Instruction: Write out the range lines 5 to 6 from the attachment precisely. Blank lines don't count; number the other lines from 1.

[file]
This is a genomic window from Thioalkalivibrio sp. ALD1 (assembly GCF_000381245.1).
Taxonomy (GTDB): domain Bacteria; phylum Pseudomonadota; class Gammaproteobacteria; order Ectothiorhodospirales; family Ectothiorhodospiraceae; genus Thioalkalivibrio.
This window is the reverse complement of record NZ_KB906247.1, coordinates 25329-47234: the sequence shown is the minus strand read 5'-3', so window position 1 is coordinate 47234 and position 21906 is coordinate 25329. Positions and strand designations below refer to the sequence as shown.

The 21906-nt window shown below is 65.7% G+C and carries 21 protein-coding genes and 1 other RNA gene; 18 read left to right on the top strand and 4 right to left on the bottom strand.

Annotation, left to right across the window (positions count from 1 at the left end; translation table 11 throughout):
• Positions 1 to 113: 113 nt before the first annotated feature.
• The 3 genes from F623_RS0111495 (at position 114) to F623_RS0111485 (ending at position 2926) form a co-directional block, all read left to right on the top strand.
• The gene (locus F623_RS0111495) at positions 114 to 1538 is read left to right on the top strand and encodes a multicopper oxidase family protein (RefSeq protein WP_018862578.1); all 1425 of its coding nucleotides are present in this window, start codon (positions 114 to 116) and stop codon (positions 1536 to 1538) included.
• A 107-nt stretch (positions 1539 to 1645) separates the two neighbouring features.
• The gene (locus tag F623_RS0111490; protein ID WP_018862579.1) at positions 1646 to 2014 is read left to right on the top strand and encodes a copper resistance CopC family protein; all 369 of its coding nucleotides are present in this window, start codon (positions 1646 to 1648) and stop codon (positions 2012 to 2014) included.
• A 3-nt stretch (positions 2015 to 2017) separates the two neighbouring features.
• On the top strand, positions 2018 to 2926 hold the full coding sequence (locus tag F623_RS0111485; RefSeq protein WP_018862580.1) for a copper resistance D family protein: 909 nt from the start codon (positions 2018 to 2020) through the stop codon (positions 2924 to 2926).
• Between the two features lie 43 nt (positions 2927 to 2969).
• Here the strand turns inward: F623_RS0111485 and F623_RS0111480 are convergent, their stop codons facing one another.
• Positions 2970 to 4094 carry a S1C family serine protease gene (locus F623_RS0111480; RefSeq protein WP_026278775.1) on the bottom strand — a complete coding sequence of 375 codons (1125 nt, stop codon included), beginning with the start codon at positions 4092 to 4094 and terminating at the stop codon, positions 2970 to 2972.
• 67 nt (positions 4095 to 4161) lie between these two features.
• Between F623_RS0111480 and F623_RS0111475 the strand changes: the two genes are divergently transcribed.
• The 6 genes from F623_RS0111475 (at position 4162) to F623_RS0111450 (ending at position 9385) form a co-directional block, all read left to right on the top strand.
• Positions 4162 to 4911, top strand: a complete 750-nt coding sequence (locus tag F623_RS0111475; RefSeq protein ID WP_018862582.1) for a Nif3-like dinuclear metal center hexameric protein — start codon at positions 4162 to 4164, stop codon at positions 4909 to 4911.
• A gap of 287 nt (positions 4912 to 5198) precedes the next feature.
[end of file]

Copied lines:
Annotation, left to right across the window (positions count from 1 at the left end; translation table 11 throughout):
• Positions 1 to 113: 113 nt before the first annotated feature.